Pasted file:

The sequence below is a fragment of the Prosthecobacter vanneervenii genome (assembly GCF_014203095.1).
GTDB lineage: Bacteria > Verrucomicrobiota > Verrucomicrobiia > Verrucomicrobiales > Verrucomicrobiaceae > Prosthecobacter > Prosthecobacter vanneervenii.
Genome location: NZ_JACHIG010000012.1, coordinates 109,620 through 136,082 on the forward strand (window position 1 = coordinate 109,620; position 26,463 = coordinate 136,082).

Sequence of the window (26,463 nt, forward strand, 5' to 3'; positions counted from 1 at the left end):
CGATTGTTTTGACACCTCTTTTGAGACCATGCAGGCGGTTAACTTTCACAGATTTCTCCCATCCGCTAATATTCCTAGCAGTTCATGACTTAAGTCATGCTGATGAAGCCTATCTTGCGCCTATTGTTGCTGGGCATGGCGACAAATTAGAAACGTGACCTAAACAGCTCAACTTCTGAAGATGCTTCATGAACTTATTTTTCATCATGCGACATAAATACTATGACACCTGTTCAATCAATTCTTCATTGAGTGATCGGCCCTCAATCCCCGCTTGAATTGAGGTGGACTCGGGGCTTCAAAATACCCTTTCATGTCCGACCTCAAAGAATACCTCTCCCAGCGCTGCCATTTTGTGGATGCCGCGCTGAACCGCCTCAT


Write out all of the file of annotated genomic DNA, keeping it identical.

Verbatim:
The sequence below is a fragment of the Prosthecobacter vanneervenii genome (assembly GCF_014203095.1).
GTDB lineage: Bacteria > Verrucomicrobiota > Verrucomicrobiia > Verrucomicrobiales > Verrucomicrobiaceae > Prosthecobacter > Prosthecobacter vanneervenii.
Genome location: NZ_JACHIG010000012.1, coordinates 109,620 through 136,082 on the forward strand (window position 1 = coordinate 109,620; position 26,463 = coordinate 136,082).

Sequence of the window (26,463 nt, forward strand, 5' to 3'; positions counted from 1 at the left end):
CGATTGTTTTGACACCTCTTTTGAGACCATGCAGGCGGTTAACTTTCACAGATTTCTCCCATCCGCTAATATTCCTAGCAGTTCATGACTTAAGTCATGCTGATGAAGCCTATCTTGCGCCTATTGTTGCTGGGCATGGCGACAAATTAGAAACGTGACCTAAACAGCTCAACTTCTGAAGATGCTTCATGAACTTATTTTTCATCATGCGACATAAATACTATGACACCTGTTCAATCAATTCTTCATTGAGTGATCGGCCCTCAATCCCCGCTTGAATTGAGGTGGACTCGGGGCTTCAAAATACCCTTTCATGTCCGACCTCAAAGAATACCTCTCCCAGCGCTGCCATTTTGTGGATGCCGCGCTGAACCGCCTCAT